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Economy ended '03 at 4.1 percent growth rate

GDP expected to have better pace in the 1st quarter

WASHINGTON -- America's economic recovery ended 2003 on a good note, growing at a solid 4.1 percent annual rate, and is expected to do even better in the opening quarter of this year.

The latest reading on gross domestic product for the October-to-December quarter was the same as a previous estimate made a month ago, the Commerce Department reported yesterday. That was consistent with economists' forecasts.

GDP measures the value of all goods and services produced within the United States and is considered the most important barometer of the economy's health.

Economic growth in the current January-to-March quarter is expected to clock in at a rate of 4.5 percent, according to some analysts' forecasts.

Growth in the April-to-June quarter also should be around that pace, they said.

Tax refunds and other tax incentives should motivate consumers and businesses to spend and invest more -- energizing the economy in the first half of this year, economists said.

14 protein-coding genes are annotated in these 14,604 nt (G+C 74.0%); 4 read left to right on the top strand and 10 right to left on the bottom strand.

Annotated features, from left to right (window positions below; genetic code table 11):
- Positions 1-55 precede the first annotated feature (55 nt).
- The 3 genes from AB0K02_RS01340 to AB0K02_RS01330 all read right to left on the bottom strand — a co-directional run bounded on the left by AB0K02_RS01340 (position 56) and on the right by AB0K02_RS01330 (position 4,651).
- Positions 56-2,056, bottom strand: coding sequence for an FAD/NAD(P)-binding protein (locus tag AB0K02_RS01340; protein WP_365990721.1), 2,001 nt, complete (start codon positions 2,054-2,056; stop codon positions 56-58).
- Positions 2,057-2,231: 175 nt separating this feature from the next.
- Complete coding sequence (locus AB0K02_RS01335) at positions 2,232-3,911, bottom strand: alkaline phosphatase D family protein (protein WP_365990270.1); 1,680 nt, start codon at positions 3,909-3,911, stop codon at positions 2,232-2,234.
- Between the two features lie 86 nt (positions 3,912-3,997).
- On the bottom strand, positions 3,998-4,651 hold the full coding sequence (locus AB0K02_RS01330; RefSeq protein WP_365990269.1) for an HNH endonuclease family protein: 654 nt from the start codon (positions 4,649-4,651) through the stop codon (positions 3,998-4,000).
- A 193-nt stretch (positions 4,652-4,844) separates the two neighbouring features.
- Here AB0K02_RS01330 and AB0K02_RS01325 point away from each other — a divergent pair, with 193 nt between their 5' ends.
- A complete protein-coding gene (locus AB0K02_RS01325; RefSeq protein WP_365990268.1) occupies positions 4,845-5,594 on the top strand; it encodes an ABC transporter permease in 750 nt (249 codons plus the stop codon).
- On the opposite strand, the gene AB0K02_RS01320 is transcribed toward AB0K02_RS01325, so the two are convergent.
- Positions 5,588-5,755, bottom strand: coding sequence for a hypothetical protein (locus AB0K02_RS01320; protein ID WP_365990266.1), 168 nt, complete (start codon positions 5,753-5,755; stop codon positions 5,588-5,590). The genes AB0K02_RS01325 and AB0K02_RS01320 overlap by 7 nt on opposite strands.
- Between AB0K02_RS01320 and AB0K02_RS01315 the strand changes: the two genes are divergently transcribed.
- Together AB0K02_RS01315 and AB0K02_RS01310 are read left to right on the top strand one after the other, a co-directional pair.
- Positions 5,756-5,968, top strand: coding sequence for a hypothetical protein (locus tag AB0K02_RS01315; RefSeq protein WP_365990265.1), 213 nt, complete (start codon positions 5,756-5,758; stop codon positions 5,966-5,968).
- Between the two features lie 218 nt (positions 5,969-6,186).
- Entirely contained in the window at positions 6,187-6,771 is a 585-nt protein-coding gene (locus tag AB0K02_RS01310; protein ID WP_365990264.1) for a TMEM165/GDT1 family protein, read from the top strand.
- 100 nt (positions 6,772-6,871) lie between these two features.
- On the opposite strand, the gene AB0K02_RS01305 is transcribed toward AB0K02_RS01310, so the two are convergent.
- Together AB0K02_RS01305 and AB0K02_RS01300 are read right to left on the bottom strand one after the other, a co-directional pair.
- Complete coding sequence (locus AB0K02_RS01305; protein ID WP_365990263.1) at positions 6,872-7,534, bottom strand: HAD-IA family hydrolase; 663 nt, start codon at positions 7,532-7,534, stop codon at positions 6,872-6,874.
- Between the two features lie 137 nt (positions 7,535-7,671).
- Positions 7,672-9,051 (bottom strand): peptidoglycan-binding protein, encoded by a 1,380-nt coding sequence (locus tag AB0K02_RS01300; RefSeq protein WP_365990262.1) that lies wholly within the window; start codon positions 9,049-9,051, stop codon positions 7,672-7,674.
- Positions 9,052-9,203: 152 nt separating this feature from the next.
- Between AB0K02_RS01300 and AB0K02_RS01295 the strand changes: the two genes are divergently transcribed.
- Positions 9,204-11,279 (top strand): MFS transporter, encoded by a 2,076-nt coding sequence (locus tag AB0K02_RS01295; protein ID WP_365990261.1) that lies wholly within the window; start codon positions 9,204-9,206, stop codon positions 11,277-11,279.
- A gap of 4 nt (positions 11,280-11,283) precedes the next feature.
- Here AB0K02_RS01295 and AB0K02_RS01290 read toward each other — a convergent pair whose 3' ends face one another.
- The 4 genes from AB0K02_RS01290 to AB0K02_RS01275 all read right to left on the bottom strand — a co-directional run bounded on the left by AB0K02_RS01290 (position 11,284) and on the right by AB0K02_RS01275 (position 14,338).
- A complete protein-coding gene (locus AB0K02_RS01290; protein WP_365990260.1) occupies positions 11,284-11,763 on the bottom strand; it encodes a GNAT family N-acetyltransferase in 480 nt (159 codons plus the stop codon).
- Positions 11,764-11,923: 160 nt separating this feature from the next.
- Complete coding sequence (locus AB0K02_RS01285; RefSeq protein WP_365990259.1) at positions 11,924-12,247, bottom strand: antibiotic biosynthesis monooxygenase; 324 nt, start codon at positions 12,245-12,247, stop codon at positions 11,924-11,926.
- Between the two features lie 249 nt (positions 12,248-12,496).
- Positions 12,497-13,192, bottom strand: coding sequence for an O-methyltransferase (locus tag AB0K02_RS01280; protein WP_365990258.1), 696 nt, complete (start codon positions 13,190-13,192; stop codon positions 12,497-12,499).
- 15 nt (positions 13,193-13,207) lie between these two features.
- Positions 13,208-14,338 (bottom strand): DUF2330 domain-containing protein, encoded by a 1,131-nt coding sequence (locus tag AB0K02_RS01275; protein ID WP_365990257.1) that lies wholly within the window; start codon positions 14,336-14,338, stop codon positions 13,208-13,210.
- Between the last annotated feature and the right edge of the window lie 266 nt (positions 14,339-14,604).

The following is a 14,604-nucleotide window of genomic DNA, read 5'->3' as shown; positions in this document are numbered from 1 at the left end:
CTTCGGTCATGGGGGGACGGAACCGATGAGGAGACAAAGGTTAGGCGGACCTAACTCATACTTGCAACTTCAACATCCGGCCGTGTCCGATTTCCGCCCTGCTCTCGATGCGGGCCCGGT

''I think we should have another couple of good quarters," said Mark Zandi, chief economist at, an analysis firm. ''The only thing we can be hoping for now is some job growth."

On Wall Street, the GDP report helped propel stocks upward. The Dow Jones industrials gained 170.59 points to close at 10,218.82.

It's the second half of the year, though, that some economists are a bit concerned about. If the lackluster job climate persists, some worry that consumers might turn cautious, thus raising the risk of an economic slowdown in the final two quarters of this year.

The economy added 21,000 jobs in February -- all of them in government -- a Labor Department survey of payrolls showed. Job growth has been painfully slow despite better economic activity. Since President Bush took office in January 2001, the economy has lost 2.2 million jobs.

Presumptive Democratic presidential nominee John F. Kerry has pointed to this as evidence that Bush's economic policies aren't working. Bush, who has defended his policies, wants Congress to make his tax cuts permanent, contending it would make the economy stronger and spur job growth.

In other economic news, new claims for unemployment benefits rose last week by a seasonally adjusted 1,000 to 339,000, the Labor Department said. And the National Association of Realtors reported sales of previously owned homes grew by 2 percent in February to a seasonally adjusted annual rate of 6.12 million.

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